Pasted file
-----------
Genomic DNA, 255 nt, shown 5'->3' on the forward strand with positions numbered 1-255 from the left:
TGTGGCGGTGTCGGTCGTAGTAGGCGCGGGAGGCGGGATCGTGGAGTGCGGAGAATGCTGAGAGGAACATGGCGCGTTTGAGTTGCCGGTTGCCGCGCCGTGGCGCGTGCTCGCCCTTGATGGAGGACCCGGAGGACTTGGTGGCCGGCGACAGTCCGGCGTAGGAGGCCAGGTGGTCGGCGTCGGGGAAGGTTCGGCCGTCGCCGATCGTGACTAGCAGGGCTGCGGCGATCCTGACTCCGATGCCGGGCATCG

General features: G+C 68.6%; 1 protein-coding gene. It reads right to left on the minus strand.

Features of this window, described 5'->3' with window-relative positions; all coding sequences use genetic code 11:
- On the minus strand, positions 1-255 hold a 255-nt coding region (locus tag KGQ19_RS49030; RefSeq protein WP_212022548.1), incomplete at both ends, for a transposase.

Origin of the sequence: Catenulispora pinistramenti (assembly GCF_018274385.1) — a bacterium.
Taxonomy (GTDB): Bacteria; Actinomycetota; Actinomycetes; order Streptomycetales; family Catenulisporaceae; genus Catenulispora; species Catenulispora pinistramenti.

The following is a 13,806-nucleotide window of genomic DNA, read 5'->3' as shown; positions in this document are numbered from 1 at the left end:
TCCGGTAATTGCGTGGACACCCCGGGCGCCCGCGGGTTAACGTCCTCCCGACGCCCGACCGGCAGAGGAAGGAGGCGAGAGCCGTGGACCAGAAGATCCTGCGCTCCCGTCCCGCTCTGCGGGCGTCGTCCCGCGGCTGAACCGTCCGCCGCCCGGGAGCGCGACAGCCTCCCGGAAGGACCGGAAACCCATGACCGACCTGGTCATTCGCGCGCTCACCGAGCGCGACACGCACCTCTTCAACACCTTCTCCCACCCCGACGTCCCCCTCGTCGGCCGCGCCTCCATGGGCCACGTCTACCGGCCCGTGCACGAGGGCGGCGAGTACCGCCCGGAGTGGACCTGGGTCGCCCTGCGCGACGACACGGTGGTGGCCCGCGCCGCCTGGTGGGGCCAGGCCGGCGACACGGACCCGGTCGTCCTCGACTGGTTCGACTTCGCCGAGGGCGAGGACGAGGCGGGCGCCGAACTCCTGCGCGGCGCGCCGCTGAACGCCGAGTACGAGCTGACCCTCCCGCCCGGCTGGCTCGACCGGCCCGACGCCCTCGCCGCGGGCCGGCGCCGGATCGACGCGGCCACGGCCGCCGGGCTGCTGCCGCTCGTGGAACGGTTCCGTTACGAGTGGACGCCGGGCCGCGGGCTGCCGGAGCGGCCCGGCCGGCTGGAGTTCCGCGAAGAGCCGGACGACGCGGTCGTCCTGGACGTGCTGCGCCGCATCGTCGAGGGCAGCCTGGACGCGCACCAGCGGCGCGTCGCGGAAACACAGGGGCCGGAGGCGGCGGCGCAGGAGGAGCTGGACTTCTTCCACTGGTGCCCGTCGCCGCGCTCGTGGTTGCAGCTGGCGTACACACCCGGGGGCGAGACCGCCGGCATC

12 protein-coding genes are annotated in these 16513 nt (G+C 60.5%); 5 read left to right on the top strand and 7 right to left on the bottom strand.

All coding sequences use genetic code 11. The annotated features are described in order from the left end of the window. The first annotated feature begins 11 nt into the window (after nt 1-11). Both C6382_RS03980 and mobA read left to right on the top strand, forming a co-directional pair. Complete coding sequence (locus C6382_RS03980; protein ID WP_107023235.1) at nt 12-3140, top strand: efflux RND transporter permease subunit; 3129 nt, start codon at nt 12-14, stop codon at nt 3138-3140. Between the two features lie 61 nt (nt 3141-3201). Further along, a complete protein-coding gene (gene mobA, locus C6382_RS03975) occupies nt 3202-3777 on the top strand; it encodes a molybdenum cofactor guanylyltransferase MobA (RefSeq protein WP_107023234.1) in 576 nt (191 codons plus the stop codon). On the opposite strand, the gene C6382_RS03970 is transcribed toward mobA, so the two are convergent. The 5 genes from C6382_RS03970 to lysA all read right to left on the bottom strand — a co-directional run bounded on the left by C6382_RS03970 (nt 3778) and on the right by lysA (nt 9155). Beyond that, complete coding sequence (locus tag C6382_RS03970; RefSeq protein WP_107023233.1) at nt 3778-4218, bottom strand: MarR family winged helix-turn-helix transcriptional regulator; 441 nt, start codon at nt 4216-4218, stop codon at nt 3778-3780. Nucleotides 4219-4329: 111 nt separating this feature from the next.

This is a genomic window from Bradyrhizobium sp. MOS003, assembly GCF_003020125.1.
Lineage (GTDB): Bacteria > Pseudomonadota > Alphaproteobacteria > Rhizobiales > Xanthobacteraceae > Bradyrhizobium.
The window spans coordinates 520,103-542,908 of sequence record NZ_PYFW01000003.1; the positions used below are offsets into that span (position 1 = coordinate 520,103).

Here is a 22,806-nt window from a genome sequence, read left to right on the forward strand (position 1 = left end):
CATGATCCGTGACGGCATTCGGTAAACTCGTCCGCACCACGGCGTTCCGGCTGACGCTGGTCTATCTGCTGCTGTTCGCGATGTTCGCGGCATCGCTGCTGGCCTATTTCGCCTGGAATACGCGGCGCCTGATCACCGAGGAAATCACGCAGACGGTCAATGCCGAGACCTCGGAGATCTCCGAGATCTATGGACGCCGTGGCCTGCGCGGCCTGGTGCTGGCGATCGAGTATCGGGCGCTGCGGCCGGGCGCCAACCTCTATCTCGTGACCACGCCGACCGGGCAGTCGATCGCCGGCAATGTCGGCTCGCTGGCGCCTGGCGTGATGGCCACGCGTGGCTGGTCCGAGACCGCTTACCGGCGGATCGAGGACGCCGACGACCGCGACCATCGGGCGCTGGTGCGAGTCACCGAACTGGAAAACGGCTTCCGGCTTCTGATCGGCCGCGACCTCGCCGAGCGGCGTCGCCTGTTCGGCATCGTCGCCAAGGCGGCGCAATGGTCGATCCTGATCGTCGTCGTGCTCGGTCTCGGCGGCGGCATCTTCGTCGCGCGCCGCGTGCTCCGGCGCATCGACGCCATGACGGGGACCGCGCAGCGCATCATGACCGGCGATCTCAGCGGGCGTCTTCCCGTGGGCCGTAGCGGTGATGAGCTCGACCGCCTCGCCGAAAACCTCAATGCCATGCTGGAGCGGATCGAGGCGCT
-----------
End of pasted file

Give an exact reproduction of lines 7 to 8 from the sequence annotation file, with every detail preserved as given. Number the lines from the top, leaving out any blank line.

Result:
Taxonomy (GTDB): Bacteria; Actinomycetota; Actinomycetes; order Streptomycetales; family Catenulisporaceae; genus Catenulispora; species Catenulispora pinistramenti.

The following is a 13,806-nucleotide window of genomic DNA, read 5'->3' as shown; positions in this document are numbered from 1 at the left end: